I saw an article by John Barnes where he talks about how fascia is far more complex and important than previously thought. Here’s the link and some excerpts:
The following quotes are from Carol Davis, D.P.T., Ed.D., M.S., F.A.P.T.A., editor of a book titled, Complementary Therapies in Rehabilitation: Evidence for Efficacy in Therapy, Prevention, and Wellness, (3rd Edition) 1 (www.slackbooks.com/ctr). Davis has been researching the latest articles about fascia, as well as some previously published information, for an update of her chapter on myofascial release for a well-known neurological textbook to which she has contributed.
* Fascia turns out to be far more complex and far more involved in the moment to moment function of all our cells, and is intricately involved with the central, peripheral and autonomic nervous system tissue. It is no longer useful to view the body or the fascial system as a mechanical system alone. Nonlinear system dynamics are at work as we now understand the involvement of fascia with the neuroendrocrine system, the brain and the neurological plexus in the lining of organs like the stomach and gut.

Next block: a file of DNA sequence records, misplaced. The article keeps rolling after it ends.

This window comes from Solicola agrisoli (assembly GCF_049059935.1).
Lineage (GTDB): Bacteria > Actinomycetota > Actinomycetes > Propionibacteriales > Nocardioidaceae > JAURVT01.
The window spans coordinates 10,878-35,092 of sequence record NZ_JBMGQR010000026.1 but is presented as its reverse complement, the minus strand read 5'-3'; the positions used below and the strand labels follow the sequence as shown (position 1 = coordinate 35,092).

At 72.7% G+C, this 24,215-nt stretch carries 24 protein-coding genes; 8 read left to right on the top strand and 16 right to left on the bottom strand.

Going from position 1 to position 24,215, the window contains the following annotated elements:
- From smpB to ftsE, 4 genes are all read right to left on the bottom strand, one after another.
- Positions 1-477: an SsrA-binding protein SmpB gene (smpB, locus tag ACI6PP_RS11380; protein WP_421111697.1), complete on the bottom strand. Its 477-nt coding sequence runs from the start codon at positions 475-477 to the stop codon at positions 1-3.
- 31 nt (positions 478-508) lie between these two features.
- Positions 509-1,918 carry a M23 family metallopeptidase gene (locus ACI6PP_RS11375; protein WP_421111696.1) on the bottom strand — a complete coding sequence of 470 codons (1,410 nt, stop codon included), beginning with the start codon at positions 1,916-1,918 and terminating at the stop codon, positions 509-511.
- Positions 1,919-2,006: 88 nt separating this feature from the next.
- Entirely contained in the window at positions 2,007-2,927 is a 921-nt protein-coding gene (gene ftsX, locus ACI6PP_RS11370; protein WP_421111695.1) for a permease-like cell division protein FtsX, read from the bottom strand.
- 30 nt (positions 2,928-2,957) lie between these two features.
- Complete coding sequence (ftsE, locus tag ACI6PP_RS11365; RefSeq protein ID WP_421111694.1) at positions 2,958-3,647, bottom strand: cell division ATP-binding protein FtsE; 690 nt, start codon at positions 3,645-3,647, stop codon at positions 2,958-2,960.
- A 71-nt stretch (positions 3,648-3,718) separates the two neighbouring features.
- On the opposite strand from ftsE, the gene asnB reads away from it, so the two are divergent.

Fascia must be viewed by practitioners and patients not as a static, but as enervated, alive, functional, fluid and self-regulatory. Involving the patient or client in the process of manipulation of fascia and its embedded tissue enhances the response of the tissue and the patient. (Schleip R. Fascial plasticity–a new neurobiological explanation. J. Bodywork and Movement Therapies. 2003;7(2): 104-116.)